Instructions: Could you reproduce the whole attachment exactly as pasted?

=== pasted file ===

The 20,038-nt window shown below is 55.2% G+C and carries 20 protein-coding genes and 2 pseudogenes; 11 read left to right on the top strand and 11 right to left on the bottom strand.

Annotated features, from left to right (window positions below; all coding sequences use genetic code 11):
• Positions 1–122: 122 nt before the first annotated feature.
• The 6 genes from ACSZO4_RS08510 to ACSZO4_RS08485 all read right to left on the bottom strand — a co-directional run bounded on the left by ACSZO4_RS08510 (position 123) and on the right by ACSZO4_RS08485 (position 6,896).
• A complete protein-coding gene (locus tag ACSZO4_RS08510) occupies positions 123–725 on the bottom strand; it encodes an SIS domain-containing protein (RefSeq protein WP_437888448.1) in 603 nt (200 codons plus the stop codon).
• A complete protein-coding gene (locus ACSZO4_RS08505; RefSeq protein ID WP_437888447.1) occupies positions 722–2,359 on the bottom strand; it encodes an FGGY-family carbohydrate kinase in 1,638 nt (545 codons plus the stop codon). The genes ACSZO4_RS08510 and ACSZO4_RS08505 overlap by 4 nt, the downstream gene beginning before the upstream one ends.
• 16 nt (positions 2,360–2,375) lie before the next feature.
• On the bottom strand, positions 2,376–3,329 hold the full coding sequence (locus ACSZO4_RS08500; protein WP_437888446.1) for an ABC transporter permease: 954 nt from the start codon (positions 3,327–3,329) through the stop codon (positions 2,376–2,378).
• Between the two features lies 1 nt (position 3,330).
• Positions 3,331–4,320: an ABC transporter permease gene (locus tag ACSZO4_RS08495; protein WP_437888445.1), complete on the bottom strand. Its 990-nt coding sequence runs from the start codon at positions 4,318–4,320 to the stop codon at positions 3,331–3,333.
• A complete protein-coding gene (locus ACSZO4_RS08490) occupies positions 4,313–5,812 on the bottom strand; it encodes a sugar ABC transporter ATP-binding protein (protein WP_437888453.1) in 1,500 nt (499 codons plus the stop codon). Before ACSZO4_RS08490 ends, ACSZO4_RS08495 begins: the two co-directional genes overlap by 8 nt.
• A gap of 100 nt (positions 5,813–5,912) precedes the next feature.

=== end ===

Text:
The 20,038-nt window shown below is 55.2% G+C and carries 20 protein-coding genes and 2 pseudogenes; 11 read left to right on the top strand and 11 right to left on the bottom strand.

Annotated features, from left to right (window positions below; all coding sequences use genetic code 11):
• Positions 1–122: 122 nt before the first annotated feature.
• The 6 genes from ACSZO4_RS08510 to ACSZO4_RS08485 all read right to left on the bottom strand — a co-directional run bounded on the left by ACSZO4_RS08510 (position 123) and on the right by ACSZO4_RS08485 (position 6,896).
• A complete protein-coding gene (locus tag ACSZO4_RS08510) occupies positions 123–725 on the bottom strand; it encodes an SIS domain-containing protein (RefSeq protein WP_437888448.1) in 603 nt (200 codons plus the stop codon).
• A complete protein-coding gene (locus ACSZO4_RS08505; RefSeq protein ID WP_437888447.1) occupies positions 722–2,359 on the bottom strand; it encodes an FGGY-family carbohydrate kinase in 1,638 nt (545 codons plus the stop codon). The genes ACSZO4_RS08510 and ACSZO4_RS08505 overlap by 4 nt, the downstream gene beginning before the upstream one ends.
• 16 nt (positions 2,360–2,375) lie before the next feature.
• On the bottom strand, positions 2,376–3,329 hold the full coding sequence (locus ACSZO4_RS08500; protein WP_437888446.1) for an ABC transporter permease: 954 nt from the start codon (positions 3,327–3,329) through the stop codon (positions 2,376–2,378).
• Between the two features lies 1 nt (position 3,330).
• Positions 3,331–4,320: an ABC transporter permease gene (locus tag ACSZO4_RS08495; protein WP_437888445.1), complete on the bottom strand. Its 990-nt coding sequence runs from the start codon at positions 4,318–4,320 to the stop codon at positions 3,331–3,333.
• A complete protein-coding gene (locus ACSZO4_RS08490) occupies positions 4,313–5,812 on the bottom strand; it encodes a sugar ABC transporter ATP-binding protein (protein WP_437888453.1) in 1,500 nt (499 codons plus the stop codon). Before ACSZO4_RS08490 ends, ACSZO4_RS08495 begins: the two co-directional genes overlap by 8 nt.
• A gap of 100 nt (positions 5,813–5,912) precedes the next feature.